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Layer 2: Arbitrum, Optimism lead L2 adoption surge with $250m flows per month

By Raphael Sanis

Edited by Charlie Mellor

14:14, 21 September 2022

An Ethereum gold coin in front of a price chart
Arbitrum and Optimism offer a cheaper solution to Ethereum’s mainnet with their solutions making up less than 2% of gas fees – Photo: Shutterstock

Arbitrum and Optimism are Ethereum Layer 2 (L2) solutions boosting the scalability of the blockchain – and investors are taking notice.

Combined, the networks account for between 30% to 40% of Ethereum’s total transactions, according to recent data from Tomasz Tunguz, venture capitalist at California-based Redpoint Ventures.

The news comes after the transition of Ethereum (ETH) to a proof-of-stake (PoS) consensus system, known as The Merge, to improve the transactions speeds and capabilities of the blockchain. But gas fees still appear to be holding back the second largest cryptocurrency.

ETH to USD

Steady increase in adoption

Tungruz’s data showed that adoption of L2 solutions has been steadily climbing since July 2021 with minimal disruption from this year’s bear market.

This success could be down to their prioritisation of the user experience. Arbitrum and Optimism promise fast, secure and scalable networks, designed for Ethereum developers.

The L2 solutions also provide cheaper platforms. Despite taking up a significant number of transactions, they represent less than 2% of the gas fees on the Ethereum blockchain, noted Tunguz.

Ethereum feeling the pressure

As the second largest blockchain, Ethereum has been feeling the influence of the younger rivals that have targeted its scalability problems. This spurred the blockchain to move to a proof-of-stake system in the hope of faster transaction times among other improvements.

DOGE/USD

0.13 Price
-1.410% 1D Chg, %
Long position overnight fee -0.0753%
Short position overnight fee 0.0069%
Overnight fee time 21:00 (UTC)
Spread 0.0012872

SOL/USD

179.15 Price
+2.410% 1D Chg, %
Long position overnight fee -0.0753%
Short position overnight fee 0.0069%
Overnight fee time 21:00 (UTC)
Spread 2.2652

BTC/USD

65,622.40 Price
-0.400% 1D Chg, %
Long position overnight fee -0.0616%
Short position overnight fee 0.0137%
Overnight fee time 21:00 (UTC)
Spread 106.00

ETH/USD

3,339.72 Price
-4.230% 1D Chg, %
Long position overnight fee -0.0616%
Short position overnight fee 0.0137%
Overnight fee time 21:00 (UTC)
Spread 6.00

However, the Ethereum Foundation insisted earlier this year that The Merge would not reduce its gas fees. As part of its regular updates about The Merge, the foundation said:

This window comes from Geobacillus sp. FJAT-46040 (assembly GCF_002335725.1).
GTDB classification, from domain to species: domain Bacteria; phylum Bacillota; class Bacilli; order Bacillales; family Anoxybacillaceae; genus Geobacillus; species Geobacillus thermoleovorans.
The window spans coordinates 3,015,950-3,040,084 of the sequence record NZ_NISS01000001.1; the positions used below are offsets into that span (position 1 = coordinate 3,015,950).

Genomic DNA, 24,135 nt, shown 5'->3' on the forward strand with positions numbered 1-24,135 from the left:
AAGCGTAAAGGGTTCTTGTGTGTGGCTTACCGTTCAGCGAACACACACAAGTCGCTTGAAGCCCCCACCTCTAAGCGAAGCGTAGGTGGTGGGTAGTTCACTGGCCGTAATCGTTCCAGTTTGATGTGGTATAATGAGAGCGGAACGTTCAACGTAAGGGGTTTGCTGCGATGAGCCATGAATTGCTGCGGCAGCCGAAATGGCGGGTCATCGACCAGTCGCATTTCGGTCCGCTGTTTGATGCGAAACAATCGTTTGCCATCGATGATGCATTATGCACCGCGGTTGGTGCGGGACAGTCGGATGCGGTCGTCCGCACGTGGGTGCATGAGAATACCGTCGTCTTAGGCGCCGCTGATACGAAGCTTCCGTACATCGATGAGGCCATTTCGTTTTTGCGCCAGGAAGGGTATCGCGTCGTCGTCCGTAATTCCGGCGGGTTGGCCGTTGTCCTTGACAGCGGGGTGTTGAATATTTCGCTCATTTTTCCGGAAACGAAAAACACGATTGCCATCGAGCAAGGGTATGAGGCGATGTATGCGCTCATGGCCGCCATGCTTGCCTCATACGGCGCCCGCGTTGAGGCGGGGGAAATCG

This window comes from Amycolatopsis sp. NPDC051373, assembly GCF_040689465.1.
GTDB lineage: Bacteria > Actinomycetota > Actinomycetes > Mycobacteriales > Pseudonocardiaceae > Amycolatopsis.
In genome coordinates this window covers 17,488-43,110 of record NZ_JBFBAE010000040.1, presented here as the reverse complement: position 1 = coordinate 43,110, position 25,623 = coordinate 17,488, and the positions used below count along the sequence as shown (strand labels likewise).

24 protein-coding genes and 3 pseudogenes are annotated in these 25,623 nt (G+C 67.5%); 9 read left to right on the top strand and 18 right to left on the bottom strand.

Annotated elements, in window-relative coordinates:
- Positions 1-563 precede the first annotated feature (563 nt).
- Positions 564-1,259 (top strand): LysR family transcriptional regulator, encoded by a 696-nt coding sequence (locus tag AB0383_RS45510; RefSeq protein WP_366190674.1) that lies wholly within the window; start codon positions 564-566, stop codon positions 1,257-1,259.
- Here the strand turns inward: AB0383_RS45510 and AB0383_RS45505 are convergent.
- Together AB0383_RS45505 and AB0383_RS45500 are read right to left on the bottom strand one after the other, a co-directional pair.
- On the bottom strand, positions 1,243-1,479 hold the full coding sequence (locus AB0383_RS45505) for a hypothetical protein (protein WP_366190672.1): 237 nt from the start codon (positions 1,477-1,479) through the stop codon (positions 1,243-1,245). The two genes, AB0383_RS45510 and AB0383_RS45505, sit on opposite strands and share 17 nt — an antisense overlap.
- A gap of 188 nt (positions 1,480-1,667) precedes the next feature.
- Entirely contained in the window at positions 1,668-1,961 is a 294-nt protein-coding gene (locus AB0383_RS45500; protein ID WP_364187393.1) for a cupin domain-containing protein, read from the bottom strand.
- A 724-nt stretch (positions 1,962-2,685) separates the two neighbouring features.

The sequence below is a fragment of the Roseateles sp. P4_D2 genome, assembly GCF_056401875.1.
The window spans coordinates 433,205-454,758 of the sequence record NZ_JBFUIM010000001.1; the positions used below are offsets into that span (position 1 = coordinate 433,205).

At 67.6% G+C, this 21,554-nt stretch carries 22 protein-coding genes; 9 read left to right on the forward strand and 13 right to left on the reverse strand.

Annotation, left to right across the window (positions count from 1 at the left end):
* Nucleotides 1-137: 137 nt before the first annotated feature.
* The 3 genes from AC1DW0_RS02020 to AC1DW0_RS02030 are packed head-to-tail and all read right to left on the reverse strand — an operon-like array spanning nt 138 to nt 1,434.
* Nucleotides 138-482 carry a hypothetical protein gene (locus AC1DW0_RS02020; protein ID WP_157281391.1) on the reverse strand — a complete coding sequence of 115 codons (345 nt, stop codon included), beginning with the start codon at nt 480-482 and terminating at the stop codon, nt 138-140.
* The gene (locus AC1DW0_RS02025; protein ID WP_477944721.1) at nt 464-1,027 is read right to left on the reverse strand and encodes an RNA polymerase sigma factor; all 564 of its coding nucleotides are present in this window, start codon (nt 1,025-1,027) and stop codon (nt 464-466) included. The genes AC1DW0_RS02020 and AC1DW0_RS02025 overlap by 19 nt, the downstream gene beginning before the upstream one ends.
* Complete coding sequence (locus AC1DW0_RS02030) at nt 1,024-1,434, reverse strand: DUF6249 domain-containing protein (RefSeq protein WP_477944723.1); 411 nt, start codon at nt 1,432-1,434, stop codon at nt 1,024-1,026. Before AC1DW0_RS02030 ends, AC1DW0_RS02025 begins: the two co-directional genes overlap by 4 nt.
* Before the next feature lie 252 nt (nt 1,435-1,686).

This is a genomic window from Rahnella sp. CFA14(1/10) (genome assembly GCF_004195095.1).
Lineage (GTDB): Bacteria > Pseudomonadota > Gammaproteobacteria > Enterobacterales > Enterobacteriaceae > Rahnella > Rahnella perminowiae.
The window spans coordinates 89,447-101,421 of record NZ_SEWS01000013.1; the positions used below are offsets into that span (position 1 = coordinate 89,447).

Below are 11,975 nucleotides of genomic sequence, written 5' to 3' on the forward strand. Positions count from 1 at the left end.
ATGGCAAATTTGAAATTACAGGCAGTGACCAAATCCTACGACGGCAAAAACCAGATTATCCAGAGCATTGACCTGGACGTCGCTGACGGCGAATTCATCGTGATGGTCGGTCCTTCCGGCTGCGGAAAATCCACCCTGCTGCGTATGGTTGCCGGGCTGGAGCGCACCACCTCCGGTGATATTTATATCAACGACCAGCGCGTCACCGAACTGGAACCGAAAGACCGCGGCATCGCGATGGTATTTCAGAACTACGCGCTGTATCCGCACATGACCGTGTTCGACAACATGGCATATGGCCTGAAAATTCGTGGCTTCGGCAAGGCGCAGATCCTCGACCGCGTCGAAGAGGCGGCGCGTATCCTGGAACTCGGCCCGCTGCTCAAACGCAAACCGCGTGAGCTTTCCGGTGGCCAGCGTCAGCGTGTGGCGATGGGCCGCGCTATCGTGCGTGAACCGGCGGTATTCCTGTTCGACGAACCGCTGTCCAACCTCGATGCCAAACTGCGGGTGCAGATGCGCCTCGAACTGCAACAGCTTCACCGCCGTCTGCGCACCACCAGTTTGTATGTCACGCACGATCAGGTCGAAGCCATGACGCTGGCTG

“The Merge was a change of consensus mechanism, not an expansion of network capacity, and was never intended to lower gas fees.”

It is not only gas fees where Ethereum is feeling the pressure. The Solana (SOL) blockchain is intruding on its dominance in non-fungible tokens (NFTs). An estimated 40% of NFT buyers are using Solana.

However, Ethereum is still leading by gross merchandise value (GMV). An overwhelming majority of 90% of the NFT industry’s GMV is on the Ethereum blockchain.

Crypto winter taking its toll

While L2 solutions are starting to see adoption, there are signs the industry is reeling from the crypto winter. Tunguz found across the board, on-chain activity was down between 40% to 70% from its peak.

Meanwhile, only 5,000 developers are writing Web 3.0 code every week, down by 20% from the beginning of 2022. Similarly the amount of smart contracts on Ethereum has been static at roughly 300,000 for almost half a year.

But Tunguz stressed that crypto is difficult to draw data from compared with traditional finance. He said: 

“Web3 data is fuzzy. None of these numbers have the precision or accuracy of a publicly traded stock whose figures have been audited and are governed by accounting standards.”

Markets in this article

ETH/USD
Ethereum / USD
3339.72 USD
-147.31 -4.230%
SOL/USD
Solana / USD
179.1537 USD
4.1858 +2.410%

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The difference between trading assets and CFDs
The main difference between CFD trading and trading assets, such as commodities and stocks, is that you don’t own the underlying asset when you trade on a CFD.
You can still benefit if the market moves in your favour, or make a loss if it moves against you. However, with traditional trading you enter a contract to exchange the legal ownership of the individual shares or the commodities for money, and you own this until you sell it again.
CFDs are leveraged products, which means that you only need to deposit a percentage of the full value of the CFD trade in order to open a position. But with traditional trading, you buy the assets for the full amount. In the UK, there is no stamp duty on CFD trading, but there is when you buy stocks, for example.
CFDs attract overnight costs to hold the trades (unless you use 1-1 leverage), which makes them more suited to short-term trading opportunities. Stocks and commodities are more normally bought and held for longer. You might also pay a broker commission or fees when buying and selling assets direct and you’d need somewhere to store them safely.
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